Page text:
Should the NFL Legalize Marijuana?

Should the NFL Legalize Marijuana?

When we started the National Pain Report, it was with the idea of covering the issue of chronic pain. The stories we have covered and commented upon have shined a light on many topics, including the growing use of medical marijuana to relieve pain.

So maybe it’s fitting that on Thanksgiving, we find ourselves looking at the National Football League — that most American of institutions – and how it deals with marijuana use by its players.

There are three games on Thanksgiving — all very important ones and all being played by men who played in a football game just 4 days earlier. That prompted San Jose Mercury News columnist Mark Purdy to write a piece that we highly recommend reading to give some insight about how these elite athletes repair themselves to do battle for us each week.

nfl-logoPurdy’s point is that four days isn’t enough.

The part about how players use painkillers in order to be able to do battle seems especially relevant to our audience.

We also know that a couple of weeks ago, federal drug enforcement agents showed up unannounced, as the AP put it, to check on three NFL teams’ medical staffs. The reason? Many former players claim that the teams mishandle prescription drugs (aka narcotic painkillers. We’re pretty sure they aren’t handing out Lipitor).

While there were no arrests, the San Francisco 49ers, Tampa Bay Buccaneers and Seattle Seahawks all received a visit from the DEA. And the story is that these “visits” may continue.

“DEA agents are currently interviewing NFL team doctors in several locations as part of an ongoing investigation into potential violations of the (Controlled Substances Act),”a DEA spokesman said.

And in case you are thinking this is something new — well it isn’t.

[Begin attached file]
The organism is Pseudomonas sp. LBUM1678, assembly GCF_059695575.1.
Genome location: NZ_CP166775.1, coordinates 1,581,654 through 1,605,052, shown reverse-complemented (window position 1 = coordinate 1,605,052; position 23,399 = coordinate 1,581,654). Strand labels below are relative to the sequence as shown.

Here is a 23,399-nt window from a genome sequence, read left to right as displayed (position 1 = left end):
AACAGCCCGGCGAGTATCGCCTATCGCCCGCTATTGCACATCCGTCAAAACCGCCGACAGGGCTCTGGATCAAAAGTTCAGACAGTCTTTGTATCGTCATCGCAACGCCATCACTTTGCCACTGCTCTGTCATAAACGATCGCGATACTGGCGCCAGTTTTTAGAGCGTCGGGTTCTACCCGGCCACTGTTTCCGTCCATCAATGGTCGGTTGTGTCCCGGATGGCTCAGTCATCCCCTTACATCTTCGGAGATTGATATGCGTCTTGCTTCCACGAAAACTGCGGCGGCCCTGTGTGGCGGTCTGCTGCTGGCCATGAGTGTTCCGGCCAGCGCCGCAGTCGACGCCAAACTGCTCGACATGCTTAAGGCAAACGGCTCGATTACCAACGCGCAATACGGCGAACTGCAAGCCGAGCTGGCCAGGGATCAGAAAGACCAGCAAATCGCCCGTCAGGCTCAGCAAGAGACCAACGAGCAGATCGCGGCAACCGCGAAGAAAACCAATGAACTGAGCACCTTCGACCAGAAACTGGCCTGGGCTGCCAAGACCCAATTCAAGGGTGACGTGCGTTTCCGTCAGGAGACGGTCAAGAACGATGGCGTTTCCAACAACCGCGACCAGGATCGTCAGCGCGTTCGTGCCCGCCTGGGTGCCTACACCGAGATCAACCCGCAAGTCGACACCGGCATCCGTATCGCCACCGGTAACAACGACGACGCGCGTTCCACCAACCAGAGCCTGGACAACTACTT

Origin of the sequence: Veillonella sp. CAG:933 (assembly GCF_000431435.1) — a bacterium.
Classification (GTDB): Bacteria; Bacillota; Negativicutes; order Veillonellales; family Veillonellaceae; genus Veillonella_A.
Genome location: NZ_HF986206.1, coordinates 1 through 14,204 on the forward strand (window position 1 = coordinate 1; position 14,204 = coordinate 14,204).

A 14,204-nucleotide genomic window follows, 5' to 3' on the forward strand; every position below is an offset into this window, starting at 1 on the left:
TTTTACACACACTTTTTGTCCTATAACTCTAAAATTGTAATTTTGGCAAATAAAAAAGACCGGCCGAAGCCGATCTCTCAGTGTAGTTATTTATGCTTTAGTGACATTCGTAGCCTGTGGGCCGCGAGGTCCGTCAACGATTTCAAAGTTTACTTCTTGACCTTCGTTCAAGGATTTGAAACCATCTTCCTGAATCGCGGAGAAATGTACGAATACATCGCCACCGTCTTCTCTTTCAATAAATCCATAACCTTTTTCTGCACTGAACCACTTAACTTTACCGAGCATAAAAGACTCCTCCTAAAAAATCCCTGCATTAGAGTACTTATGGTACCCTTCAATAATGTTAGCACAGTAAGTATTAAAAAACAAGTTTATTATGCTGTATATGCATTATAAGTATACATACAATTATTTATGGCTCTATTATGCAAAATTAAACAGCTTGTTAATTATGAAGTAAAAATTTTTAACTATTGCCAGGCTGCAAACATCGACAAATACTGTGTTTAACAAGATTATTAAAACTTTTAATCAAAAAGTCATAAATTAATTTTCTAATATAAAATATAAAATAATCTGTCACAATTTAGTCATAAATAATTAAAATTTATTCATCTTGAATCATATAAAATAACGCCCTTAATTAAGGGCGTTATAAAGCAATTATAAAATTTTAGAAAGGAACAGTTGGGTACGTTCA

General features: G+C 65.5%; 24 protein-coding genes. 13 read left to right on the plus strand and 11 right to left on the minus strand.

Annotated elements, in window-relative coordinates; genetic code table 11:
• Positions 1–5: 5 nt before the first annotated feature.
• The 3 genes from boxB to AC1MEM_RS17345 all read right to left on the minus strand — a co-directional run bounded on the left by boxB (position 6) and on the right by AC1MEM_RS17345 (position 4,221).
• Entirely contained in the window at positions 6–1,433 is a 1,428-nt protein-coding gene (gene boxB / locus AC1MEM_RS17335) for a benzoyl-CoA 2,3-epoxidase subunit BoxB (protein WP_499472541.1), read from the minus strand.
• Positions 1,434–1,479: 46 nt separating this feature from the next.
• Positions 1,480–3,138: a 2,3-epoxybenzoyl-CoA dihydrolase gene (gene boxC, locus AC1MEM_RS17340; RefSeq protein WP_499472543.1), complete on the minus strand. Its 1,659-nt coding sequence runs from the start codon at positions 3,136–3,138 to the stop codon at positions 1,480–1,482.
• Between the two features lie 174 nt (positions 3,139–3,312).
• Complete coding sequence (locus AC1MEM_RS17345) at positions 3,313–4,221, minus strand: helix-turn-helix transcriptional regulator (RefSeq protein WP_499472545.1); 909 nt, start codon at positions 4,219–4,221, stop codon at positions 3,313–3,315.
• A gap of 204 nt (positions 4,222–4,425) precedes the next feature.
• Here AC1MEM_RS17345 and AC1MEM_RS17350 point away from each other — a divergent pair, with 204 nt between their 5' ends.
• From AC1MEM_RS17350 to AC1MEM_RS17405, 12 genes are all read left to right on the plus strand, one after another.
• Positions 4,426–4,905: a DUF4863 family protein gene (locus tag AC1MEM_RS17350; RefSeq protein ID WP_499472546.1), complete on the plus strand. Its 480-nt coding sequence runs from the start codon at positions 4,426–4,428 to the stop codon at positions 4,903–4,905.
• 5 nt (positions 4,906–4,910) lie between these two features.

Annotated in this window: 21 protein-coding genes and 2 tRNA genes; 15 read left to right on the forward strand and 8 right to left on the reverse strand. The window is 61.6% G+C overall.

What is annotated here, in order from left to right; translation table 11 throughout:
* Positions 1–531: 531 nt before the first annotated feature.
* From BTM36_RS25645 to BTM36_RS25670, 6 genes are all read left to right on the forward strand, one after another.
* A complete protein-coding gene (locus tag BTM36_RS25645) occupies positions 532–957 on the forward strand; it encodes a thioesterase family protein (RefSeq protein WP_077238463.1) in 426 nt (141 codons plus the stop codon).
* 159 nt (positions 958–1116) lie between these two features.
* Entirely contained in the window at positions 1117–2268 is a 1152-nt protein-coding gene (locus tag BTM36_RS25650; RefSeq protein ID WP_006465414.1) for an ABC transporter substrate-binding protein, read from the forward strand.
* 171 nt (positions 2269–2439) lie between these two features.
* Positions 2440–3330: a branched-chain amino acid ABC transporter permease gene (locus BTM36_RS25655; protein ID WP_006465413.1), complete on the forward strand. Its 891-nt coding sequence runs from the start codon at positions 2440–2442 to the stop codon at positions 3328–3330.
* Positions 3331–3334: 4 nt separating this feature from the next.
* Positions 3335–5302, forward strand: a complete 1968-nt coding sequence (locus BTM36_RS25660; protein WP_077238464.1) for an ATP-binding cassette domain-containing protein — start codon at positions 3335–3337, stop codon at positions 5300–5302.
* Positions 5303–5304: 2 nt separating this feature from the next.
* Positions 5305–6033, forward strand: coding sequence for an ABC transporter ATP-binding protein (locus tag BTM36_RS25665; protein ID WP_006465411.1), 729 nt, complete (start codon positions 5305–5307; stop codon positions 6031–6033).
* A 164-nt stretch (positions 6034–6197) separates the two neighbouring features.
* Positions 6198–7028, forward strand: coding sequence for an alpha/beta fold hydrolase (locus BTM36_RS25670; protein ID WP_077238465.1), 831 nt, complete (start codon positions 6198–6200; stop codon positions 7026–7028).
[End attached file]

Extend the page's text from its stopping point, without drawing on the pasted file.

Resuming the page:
NFL Hall of Fame Quarterback Fran Tarkenton was quoted recently saying this problem has been going on since his playing days in the 1960s and 1970s, and that the league ought to do something about it. (Here’s the story on Tarkenton).

The NFL is unbelievably influential (albeit surprisingly and brutally tone deaf on the issue of domestic abuse) and don’t think for a minute that if the league wanted to start a discussion about the use or abuse of pain medication-that we wouldn’t all listen.

They have been nibbling around the edges a little bit, especially on the issue of marijuana. The NFL and the players union are said to be close to an agreement that will make the use of marijuana less of a “crime” for the players.

According to the Atlantic Monthly, under the proposed new rules players will still be screened and punished for using marijuana, which would remain a designated “substance of abuse” akin to cocaine. However, pot-induced suspensions and banishments will require a higher number of failed tests than other substances.

The threshold for a positive marijuana test — how much of the drug needs to be in a player’s urine to trigger a red flag — will also more than double, though remain lower than thresholds used by Major League Baseball and the World Anti-Doping Association.

What we don’t understand is why the NFL just doesn’t go all the way, and remove any punishment tied to the use of marijuana. Marijuana is on the fast track toward becoming legal nationwide. It already is in Colorado and Washington (homes of last year’s Super Bowl participants). Voters in Alaska and Oregon just approved similar measures this month and other states — including California — are expected to follow suit in 2016.

Why should the NFL get ahead of this and go all the way and just say it’s okay for the players to smoke marijuana?